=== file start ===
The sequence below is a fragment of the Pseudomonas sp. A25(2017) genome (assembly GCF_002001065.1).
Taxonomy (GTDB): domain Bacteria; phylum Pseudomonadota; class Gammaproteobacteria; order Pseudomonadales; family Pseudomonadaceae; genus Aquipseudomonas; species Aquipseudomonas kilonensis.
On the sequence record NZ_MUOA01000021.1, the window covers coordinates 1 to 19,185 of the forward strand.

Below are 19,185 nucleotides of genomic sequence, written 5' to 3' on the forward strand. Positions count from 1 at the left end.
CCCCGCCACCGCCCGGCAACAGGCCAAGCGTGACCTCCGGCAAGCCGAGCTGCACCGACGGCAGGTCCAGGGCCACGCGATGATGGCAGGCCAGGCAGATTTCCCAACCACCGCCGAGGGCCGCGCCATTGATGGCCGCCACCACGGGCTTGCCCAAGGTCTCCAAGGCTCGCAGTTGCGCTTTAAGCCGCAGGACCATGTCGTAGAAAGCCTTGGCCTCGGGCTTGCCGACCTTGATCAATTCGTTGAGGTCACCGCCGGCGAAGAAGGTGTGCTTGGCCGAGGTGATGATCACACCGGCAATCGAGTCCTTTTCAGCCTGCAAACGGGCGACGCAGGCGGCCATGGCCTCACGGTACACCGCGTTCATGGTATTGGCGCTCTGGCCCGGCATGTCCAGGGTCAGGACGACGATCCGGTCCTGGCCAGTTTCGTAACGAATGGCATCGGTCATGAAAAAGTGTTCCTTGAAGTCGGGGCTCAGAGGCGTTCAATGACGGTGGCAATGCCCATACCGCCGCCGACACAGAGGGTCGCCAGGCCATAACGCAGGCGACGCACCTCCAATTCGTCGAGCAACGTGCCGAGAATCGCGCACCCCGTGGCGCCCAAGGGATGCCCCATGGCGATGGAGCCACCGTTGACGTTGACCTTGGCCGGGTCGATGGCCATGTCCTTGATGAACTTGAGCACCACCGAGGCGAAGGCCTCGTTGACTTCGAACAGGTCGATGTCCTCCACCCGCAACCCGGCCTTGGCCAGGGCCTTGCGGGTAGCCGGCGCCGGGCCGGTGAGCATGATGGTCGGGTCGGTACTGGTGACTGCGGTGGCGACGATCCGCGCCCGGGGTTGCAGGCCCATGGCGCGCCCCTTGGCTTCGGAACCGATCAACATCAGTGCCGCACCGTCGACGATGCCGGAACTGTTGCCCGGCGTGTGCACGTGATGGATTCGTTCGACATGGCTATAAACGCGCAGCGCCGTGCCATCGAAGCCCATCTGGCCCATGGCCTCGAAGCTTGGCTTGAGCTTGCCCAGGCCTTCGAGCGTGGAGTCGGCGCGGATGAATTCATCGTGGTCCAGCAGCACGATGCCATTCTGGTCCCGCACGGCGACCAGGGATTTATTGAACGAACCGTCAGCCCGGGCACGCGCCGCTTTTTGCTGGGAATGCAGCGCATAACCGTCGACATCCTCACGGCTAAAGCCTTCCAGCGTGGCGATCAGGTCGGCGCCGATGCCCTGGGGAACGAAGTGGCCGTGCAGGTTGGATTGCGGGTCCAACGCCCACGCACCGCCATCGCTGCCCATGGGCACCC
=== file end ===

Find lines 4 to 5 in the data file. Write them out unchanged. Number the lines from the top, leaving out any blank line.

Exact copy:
Below are 19,185 nucleotides of genomic sequence, written 5' to 3' on the forward strand. Positions count from 1 at the left end.
CCCCGCCACCGCCCGGCAACAGGCCAAGCGTGACCTCCGGCAAGCCGAGCTGCACCGACGGCAGGTCCAGGGCCACGCGATGATGGCAGGCCAGGCAGATTTCCCAACCACCGCCGAGGGCCGCGCCATTGATGGCCGCCACCACGGGCTTGCCCAAGGTCTCCAAGGCTCGCAGTTGCGCTTTAAGCCGCAGGACCATGTCGTAGAAAGCCTTGGCCTCGGGCTTGCCGACCTTGATCAATTCGTTGAGGTCACCGCCGGCGAAGAAGGTGTGCTTGGCCGAGGTGATGATCACACCGGCAATCGAGTCCTTTTCAGCCTGCAAACGGGCGACGCAGGCGGCCATGGCCTCACGGTACACCGCGTTCATGGTATTGGCGCTCTGGCCCGGCATGTCCAGGGTCAGGACGACGATCCGGTCCTGGCCAGTTTCGTAACGAATGGCATCGGTCATGAAAAAGTGTTCCTTGAAGTCGGGGCTCAGAGGCGTTCAATGACGGTGGCAATGCCCATACCGCCGCCGACACAGAGGGTCGCCAGGCCATAACGCAGGCGACGCACCTCCAATTCGTCGAGCAACGTGCCGAGAATCGCGCACCCCGTGGCGCCCAAGGGATGCCCCATGGCGATGGAGCCACCGTTGACGTTGACCTTGGCCGGGTCGATGGCCATGTCCTTGATGAACTTGAGCACCACCGAGGCGAAGGCCTCGTTGACTTCGAACAGGTCGATGTCCTCCACCCGCAACCCGGCCTTGGCCAGGGCCTTGCGGGTAGCCGGCGCCGGGCCGGTGAGCATGATGGTCGGGTCGGTACTGGTGACTGCGGTGGCGACGATCCGCGCCCGGGGTTGCAGGCCCATGGCGCGCCCCTTGGCTTCGGAACCGATCAACATCAGTGCCGCACCGTCGACGATGCCGGAACTGTTGCCCGGCGTGTGCACGTGATGGATTCGTTCGACATGGCTATAAACGCGCAGCGCCGTGCCATCGAAGCCCATCTGGCCCATGGCCTCGAAGCTTGGCTTGAGCTTGCCCAGGCCTTCGAGCGTGGAGTCGGCGCGGATGAATTCATCGTGGTCCAGCAGCACGATGCCATTCTGGTCCCGCACGGCGACCAGGGATTTATTGAACGAACCGTCAGCCCGGGCACGCGCCGCTTTTTGCTGGGAATGCAGCGCATAACCGTCGACATCCTCACGGCTAAAGCCTTCCAGCGTGGCGATCAGGTCGGCGCCGATGCCCTGGGGAACGAAGTGGCCGTGCAGGTTGGATTGCGGGTCCAACGCCCACGCACCGCCATCGCTGCCCATGGGCACCC